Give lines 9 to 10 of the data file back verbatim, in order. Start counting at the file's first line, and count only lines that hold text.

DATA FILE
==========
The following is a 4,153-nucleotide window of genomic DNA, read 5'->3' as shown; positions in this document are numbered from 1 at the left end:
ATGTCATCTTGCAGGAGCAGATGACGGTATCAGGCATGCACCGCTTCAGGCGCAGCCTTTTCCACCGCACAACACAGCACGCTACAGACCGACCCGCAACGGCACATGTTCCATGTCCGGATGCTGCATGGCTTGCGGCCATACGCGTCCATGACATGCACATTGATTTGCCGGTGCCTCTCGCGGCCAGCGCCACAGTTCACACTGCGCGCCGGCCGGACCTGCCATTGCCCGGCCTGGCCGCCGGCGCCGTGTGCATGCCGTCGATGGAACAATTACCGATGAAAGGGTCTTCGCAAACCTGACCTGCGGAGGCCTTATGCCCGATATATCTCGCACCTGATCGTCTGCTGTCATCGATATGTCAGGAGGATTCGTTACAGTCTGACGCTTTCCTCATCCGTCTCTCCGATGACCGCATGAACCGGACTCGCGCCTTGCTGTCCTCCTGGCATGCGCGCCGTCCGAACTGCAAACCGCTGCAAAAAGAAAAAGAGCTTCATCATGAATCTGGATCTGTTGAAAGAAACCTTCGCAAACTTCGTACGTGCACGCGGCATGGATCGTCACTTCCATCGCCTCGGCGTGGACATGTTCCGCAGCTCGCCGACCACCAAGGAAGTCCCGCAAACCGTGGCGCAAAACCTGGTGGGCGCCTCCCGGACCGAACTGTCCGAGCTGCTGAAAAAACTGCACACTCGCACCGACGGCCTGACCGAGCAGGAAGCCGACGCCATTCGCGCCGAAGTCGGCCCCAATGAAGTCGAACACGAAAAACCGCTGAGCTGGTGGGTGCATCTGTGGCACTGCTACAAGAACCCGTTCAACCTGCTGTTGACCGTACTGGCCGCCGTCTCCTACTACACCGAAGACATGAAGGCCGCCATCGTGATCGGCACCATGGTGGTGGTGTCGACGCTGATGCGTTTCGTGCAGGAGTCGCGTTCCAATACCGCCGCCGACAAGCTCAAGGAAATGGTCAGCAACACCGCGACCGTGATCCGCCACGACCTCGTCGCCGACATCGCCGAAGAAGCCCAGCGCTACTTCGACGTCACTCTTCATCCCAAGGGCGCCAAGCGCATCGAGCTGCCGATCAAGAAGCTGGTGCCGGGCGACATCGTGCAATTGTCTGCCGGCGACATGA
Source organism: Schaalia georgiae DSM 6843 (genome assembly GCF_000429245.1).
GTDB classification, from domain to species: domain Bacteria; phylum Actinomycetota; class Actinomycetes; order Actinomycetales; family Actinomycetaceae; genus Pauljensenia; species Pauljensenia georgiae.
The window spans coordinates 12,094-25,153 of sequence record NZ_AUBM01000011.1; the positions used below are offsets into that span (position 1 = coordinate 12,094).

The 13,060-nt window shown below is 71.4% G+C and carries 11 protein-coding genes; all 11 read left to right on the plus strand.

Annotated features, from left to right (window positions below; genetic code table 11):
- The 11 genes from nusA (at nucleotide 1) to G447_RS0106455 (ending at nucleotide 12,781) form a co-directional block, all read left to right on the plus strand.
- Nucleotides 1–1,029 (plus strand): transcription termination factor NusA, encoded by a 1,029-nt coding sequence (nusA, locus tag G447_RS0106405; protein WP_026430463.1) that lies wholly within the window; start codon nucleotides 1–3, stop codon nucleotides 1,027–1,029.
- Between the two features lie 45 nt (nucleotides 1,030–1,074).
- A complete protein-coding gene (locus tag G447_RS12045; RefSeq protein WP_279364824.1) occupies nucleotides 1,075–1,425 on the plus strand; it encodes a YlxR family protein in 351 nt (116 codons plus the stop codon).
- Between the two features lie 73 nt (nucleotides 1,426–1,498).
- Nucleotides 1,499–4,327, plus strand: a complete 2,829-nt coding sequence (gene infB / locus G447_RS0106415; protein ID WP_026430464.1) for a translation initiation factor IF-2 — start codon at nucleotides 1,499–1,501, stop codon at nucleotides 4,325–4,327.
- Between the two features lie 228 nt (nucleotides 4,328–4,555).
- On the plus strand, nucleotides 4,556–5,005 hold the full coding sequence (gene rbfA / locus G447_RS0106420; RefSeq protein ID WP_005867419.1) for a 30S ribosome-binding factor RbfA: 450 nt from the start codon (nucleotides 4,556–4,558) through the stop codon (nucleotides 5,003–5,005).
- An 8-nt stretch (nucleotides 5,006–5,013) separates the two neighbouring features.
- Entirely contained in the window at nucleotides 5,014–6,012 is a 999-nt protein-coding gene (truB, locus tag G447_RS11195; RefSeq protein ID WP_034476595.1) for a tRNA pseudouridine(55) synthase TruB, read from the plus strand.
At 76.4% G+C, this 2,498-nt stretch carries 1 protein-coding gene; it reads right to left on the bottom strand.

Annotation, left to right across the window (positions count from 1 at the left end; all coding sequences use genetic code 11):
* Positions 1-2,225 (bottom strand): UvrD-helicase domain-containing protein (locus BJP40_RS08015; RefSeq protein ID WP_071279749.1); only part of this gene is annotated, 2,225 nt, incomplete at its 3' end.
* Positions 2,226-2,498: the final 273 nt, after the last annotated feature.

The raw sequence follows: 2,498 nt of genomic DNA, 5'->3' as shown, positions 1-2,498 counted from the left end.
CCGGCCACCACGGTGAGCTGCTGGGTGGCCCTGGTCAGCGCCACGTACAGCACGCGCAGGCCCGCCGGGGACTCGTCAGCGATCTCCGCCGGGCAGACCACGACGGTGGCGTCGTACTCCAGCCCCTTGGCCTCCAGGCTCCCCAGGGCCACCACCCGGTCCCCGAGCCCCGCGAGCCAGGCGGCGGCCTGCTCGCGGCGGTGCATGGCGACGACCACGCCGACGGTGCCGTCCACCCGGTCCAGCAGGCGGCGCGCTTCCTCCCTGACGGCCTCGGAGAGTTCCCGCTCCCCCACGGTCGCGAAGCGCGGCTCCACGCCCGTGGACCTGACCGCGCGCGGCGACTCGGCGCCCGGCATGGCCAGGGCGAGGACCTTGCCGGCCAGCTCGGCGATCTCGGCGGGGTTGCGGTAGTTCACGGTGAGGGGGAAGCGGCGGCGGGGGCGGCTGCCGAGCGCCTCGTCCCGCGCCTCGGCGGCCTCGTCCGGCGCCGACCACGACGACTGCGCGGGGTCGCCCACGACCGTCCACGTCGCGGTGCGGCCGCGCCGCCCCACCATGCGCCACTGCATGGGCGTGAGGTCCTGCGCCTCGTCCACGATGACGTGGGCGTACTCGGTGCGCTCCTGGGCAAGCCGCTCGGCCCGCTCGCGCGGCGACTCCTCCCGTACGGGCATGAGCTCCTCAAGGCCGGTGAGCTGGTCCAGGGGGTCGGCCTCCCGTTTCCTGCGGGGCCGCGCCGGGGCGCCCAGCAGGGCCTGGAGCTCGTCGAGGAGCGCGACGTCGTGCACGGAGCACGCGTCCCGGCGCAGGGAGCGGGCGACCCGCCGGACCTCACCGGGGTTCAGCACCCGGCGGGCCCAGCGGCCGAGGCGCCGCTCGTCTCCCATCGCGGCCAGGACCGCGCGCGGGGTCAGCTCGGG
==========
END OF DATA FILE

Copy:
- Nucleotides 1–1,029 (plus strand): transcription termination factor NusA, encoded by a 1,029-nt coding sequence (nusA, locus tag G447_RS0106405; protein WP_026430463.1) that lies wholly within the window; start codon nucleotides 1–3, stop codon nucleotides 1,027–1,029.
- Between the two features lie 45 nt (nucleotides 1,030–1,074).